PlanPhilly

Race Street Connector opens

    • New lighting beneath I-95 on the Race Street Connector
      New lighting beneath I-95 on the Race Street Connector
    • People walking to Race Street Pier to celebrate the opening of the connector
      People walking to Race Street Pier to celebrate the opening of the connector
    • This metal mesh becomes a moving painting of light, based on the river
      This metal mesh becomes a moving painting of light, based on the river
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After more than a year of planning and construction, the mayor flipped a switch, and what had been a dark portion of Race Street beneath an I-95 overpass was flooded with colorful lights.

A once blank space over the portal has become a work of art called MARQUEE that changes with the wind, ripples, tides and vessels on the river. A camera captures live images that are translated into sometimes abstract patterns of light.

And the Race Street Connector – a project of lighting, landscaping and other street-improvements meant to reinforce the connection of Old City to the waterfront, and of Race Street to the Race Street Pier park, is open.


DRWC's Tom Corcoran and Philadelphia Mayor Michael Nutter kick off the night


The linkage is a critical piece of the city's long-term vision for the Central Delaware Waterfront. One of the keys to an improved waterfront, officials believe, is overcoming the barrier of I-95 and reconnecting the city to the river.

Large yellow letters and arrows pointing the way to the city and to the river are key parts of the new space beneath the overpass. They are also mounted on a metal mesh, lending an industrial feel to the project. The effect is softened by lights that slowly change colors.


Corcoran thanks participants; Old City Civic's Ryan Berley compares the evening to a lighting event 200 years ago.

The speakers included funders, planners, elected officials and civic group leaders. Old City Civic President Ryan Berley – owner of the Franklin Fountain – said the modern lighting for improved movement and safety and waterfront connection is as ingenious as former Old City resident Benjamin Franklin's street lamp innovations, 200 years ago.

There is also new landscaping, broader sidewalk and benches.


Watch the lights go on


The improvements were mostly limited to the south side of the street, because it was the simplest side to tackle, said DRWC President Tom Corcoran. Money for the project came from the William Penn Foundation, the Pennsylvania Horticultural Society and the city. “Phase I implies a Phase II,” he said. The city transportation department has secured a $1.3 million grant from the Pennsylvania Community Transportation Initiative for similar improvements on the north side, Corcoran announced. Architect James Corner of James Corner Field Operations will design this side as well.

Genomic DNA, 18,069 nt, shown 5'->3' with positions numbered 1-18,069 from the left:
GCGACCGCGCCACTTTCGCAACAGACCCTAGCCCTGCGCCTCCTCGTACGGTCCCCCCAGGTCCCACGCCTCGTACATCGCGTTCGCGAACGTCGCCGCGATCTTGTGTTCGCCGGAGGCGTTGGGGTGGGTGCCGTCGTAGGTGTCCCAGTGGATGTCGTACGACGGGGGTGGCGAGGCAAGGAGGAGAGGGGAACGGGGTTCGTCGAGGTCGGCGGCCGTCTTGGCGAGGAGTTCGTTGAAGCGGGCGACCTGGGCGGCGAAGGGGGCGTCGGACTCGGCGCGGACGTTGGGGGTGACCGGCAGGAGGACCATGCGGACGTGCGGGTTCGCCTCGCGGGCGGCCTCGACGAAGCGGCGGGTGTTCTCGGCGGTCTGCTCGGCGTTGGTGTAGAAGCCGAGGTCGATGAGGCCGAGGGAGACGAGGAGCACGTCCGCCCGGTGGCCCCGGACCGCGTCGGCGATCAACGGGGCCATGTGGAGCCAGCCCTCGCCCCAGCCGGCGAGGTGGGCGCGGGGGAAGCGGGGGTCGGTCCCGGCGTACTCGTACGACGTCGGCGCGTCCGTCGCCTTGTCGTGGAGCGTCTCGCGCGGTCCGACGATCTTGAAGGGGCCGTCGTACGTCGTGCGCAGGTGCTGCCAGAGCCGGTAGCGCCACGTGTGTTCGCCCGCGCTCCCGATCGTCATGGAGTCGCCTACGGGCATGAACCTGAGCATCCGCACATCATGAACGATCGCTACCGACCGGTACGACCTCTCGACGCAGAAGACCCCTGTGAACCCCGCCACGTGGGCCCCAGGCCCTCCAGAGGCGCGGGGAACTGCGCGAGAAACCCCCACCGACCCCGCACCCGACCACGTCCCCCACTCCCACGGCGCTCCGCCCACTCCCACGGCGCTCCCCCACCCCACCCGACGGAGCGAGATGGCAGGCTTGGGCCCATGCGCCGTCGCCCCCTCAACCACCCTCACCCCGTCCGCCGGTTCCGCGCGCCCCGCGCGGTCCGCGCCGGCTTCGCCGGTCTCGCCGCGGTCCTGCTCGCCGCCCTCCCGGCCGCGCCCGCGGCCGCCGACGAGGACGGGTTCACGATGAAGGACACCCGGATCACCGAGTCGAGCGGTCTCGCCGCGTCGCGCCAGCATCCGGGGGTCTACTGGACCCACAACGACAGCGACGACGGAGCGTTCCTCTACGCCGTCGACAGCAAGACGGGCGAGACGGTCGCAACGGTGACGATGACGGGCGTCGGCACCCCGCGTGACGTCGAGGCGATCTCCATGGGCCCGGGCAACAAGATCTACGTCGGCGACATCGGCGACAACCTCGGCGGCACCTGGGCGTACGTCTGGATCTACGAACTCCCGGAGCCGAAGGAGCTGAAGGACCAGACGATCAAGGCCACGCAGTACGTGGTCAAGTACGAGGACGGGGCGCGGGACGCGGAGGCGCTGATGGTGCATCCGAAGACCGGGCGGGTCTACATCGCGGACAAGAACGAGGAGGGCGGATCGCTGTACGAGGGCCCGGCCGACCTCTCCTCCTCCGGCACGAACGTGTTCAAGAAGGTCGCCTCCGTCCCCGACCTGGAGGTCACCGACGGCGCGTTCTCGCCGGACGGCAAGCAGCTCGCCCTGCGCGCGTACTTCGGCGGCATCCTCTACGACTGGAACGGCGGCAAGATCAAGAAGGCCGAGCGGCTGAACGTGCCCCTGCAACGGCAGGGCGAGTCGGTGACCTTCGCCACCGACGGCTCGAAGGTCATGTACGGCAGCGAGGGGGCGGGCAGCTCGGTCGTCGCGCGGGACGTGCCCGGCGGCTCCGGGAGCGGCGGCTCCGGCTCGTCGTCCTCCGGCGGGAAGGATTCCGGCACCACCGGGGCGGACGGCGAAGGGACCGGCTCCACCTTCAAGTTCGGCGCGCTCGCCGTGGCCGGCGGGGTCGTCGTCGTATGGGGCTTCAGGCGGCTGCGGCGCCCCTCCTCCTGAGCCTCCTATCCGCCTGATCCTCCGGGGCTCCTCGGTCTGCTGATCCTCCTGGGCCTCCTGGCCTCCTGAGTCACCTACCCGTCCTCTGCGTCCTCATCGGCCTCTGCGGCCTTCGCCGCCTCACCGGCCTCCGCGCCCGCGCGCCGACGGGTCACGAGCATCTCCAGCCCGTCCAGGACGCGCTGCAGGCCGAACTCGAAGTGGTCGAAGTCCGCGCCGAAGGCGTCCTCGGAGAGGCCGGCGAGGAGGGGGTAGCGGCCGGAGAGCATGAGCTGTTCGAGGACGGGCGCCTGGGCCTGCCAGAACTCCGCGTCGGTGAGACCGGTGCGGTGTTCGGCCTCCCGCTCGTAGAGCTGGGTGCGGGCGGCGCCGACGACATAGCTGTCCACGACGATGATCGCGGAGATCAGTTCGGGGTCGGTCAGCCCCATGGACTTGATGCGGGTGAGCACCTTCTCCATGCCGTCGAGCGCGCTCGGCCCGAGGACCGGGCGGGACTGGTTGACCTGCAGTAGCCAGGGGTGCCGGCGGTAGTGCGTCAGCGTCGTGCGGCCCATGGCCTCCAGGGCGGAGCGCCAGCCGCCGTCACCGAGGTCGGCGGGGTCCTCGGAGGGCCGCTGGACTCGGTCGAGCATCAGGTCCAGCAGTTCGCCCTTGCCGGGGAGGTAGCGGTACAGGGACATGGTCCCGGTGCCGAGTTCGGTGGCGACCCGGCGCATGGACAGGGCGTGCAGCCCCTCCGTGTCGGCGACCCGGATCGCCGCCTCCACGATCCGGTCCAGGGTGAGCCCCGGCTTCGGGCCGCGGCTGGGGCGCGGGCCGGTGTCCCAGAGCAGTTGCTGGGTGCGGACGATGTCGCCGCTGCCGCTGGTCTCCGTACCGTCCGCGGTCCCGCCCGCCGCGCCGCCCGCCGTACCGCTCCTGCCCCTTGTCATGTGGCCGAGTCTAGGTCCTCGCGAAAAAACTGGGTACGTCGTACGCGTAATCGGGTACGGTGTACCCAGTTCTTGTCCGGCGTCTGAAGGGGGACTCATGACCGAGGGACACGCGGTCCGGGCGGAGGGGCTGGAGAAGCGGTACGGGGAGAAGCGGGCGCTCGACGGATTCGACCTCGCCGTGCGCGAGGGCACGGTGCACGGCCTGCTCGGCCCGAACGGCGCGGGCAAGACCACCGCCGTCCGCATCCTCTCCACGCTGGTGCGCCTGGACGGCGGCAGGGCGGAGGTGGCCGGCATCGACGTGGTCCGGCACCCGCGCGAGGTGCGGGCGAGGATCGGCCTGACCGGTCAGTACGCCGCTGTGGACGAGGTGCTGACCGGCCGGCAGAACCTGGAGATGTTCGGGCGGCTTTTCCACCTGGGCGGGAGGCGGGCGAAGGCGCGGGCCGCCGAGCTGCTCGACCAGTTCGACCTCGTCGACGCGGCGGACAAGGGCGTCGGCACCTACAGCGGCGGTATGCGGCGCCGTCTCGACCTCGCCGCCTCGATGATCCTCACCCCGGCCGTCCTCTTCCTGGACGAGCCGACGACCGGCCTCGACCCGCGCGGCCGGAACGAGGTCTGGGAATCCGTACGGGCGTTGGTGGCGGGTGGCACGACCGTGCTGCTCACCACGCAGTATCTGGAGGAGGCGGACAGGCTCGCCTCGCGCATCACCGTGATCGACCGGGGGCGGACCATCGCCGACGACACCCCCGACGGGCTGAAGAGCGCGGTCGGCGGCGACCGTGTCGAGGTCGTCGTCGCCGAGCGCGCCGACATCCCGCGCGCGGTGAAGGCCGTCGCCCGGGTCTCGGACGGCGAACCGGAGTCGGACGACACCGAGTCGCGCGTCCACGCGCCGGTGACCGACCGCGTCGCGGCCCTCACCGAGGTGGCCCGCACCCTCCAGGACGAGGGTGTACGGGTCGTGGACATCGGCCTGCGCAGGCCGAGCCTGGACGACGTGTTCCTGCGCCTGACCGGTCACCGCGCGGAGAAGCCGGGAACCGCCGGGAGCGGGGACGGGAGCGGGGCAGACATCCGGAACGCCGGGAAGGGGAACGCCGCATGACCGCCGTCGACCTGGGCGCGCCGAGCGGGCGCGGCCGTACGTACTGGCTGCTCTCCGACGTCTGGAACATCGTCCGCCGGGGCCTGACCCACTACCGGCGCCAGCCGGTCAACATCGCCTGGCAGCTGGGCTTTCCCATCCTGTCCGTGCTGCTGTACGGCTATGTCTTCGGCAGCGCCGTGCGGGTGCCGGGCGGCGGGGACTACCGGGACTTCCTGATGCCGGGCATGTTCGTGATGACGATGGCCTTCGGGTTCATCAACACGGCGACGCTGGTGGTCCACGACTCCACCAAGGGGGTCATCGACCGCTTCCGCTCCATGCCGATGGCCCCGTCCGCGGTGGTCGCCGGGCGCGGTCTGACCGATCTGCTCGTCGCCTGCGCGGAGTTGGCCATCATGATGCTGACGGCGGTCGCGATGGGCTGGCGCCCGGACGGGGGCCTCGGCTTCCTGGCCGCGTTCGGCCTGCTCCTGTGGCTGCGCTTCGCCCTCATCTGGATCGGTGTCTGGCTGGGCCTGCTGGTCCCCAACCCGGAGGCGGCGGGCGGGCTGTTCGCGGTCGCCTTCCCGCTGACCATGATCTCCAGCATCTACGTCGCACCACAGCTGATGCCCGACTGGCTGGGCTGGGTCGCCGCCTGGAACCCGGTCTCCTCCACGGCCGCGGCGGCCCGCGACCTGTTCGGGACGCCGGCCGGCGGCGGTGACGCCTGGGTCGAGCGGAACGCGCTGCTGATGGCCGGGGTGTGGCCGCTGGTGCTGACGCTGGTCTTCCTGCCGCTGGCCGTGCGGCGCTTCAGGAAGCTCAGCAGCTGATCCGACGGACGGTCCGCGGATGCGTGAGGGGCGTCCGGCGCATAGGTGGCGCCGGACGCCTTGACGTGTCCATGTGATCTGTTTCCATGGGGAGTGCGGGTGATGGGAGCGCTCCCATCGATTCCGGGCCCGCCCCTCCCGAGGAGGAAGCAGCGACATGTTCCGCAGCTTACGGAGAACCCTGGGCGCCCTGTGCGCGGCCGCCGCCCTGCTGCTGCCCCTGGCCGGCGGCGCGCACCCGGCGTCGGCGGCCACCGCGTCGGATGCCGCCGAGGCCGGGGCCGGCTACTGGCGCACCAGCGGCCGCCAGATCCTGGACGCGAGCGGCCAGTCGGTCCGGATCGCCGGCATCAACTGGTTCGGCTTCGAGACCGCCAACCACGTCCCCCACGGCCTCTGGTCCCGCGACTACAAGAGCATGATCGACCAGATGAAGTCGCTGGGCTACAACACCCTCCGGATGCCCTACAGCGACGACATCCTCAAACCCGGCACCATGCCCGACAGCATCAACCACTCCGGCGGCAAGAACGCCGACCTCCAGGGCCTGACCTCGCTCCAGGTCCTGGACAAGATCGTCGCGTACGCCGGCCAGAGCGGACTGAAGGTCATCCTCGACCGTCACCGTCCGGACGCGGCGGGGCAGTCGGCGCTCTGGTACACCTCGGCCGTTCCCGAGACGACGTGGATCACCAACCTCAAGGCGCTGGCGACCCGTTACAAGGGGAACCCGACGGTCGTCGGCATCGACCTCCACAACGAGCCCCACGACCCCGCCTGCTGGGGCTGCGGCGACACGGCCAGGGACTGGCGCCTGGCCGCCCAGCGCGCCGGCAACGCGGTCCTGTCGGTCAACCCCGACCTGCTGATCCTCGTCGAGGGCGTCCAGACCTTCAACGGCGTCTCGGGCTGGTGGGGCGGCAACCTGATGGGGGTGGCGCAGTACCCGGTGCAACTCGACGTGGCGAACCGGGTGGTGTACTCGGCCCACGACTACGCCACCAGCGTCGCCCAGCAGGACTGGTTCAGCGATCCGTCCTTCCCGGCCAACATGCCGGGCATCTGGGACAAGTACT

Two Old City residents talk about the Race Street Connector and Pier

“If you like what you see tonight, imagine what you'll see one year from now,” Corcoran said.

Watch video of William Penn Foundation President and CEO Jeremy Nowak, who pledges future William Penn support for the riverfront, Deputy Mayor for Economic Development Alan Greenberger, who talks about the extreme urban nature of the space, and architect James Corner, who says it wasn't an easy project to design, here.

See City Chief Cultural Officer Gary Steuer describe the public art element of the Connector - commissioned by his office and created by artists Richard Torchia and Greenhouse Media - and outgoing First District Councilman Frank DiCicco speak about the beginning of the realization of his goals for the waterfront here.

Before the speeches, and again after, musicians, dancers, jugglers and stilt-walkers affiliated with Philly Live Arts/Philly Fringe performed for the crowd, and then led everyone down the pathway the new project is supposed to encourage – beneath the overpass and across Delaware Avenue to Race Street Pier – for more celebration.


Reach the reporter at kgates@planphilly.com.

About the author

Kellie Patrick Gates, Waterfront, casinos, planning reporter

Kellie Patrick Gates writes about planning, neighborhood development and the Central Delaware Waterfront. A journalist for more than two decades, she  worked for daily newspapers in Central Pennsylvania, Upstate New York and South Florida before coming to Philadelphia in 2003 to write for the Inquirer. Her work has appeared on PlanPhilly since 2007, and she also writes Love, the Inquirer's weekly wedding column. A native of Elk County, Pa., Kellie lives with her husband, Gary, and their dog and two cats.

Follow her on Twitter @KelliePGates



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